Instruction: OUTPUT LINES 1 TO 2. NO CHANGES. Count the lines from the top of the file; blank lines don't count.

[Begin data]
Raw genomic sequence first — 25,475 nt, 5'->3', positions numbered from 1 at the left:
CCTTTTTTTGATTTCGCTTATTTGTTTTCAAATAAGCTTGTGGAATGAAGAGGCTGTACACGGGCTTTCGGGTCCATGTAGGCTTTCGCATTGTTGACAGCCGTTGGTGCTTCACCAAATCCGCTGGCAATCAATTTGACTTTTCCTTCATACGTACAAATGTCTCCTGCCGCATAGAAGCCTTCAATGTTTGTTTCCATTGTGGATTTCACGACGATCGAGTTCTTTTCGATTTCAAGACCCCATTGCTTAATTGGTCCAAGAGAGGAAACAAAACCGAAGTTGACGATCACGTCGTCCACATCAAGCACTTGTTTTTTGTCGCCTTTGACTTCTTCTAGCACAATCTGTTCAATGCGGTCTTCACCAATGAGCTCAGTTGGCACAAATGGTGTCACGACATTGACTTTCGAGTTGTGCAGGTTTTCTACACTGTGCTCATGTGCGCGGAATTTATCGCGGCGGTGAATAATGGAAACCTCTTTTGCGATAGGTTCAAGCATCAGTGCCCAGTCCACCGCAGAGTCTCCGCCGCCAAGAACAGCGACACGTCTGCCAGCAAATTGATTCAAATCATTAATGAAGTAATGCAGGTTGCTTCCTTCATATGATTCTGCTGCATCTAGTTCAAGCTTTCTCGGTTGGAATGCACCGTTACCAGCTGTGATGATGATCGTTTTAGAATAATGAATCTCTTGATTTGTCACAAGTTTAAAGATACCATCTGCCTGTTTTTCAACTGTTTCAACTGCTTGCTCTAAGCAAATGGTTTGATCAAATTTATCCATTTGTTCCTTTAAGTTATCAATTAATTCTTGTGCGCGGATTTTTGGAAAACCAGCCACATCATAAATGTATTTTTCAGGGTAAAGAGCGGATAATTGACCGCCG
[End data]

Raw genomic sequence first — 25,475 nt, 5'->3', positions numbered from 1 at the left:
CCTTTTTTTGATTTCGCTTATTTGTTTTCAAATAAGCTTGTGGAATGAAGAGGCTGTACACGGGCTTTCGGGTCCATGTAGGCTTTCGCATTGTTGACAGCCGTTGGTGCTTCACCAAATCCGCTGGCAATCAATTTGACTTTTCCTTCATACGTACAAATGTCTCCTGCCGCATAGAAGCCTTCAATGTTTGTTTCCATTGTGGATTTCACGACGATCGAGTTCTTTTCGATTTCAAGACCCCATTGCTTAATTGGTCCAAGAGAGGAAACAAAACCGAAGTTGACGATCACGTCGTCCACATCAAGCACTTGTTTTTTGTCGCCTTTGACTTCTTCTAGCACAATCTGTTCAATGCGGTCTTCACCAATGAGCTCAGTTGGCACAAATGGTGTCACGACATTGACTTTCGAGTTGTGCAGGTTTTCTACACTGTGCTCATGTGCGCGGAATTTATCGCGGCGGTGAATAATGGAAACCTCTTTTGCGATAGGTTCAAGCATCAGTGCCCAGTCCACCGCAGAGTCTCCGCCGCCAAGAACAGCGACACGTCTGCCAGCAAATTGATTCAAATCATTAATGAAGTAATGCAGGTTGCTTCCTTCATATGATTCTGCTGCATCTAGTTCAAGCTTTCTCGGTTGGAATGCACCGTTACCAGCTGTGATGATGATCGTTTTAGAATAATGAATCTCTTGATTTGTCACAAGTTTAAAGATACCATCTGCCTGTTTTTCAACTGTTTCAACTGCTTGCTCTAAGCAAATGGTTTGATCAAATTTATCCATTTGTTCCTTTAAGTTATCAATTAATTCTTGTGCGCGGATTTTTGGAAAACCAGCCACATCATAAATGTATTTTTCAGGGTAAAGAGCGGATAATTGACCGCCG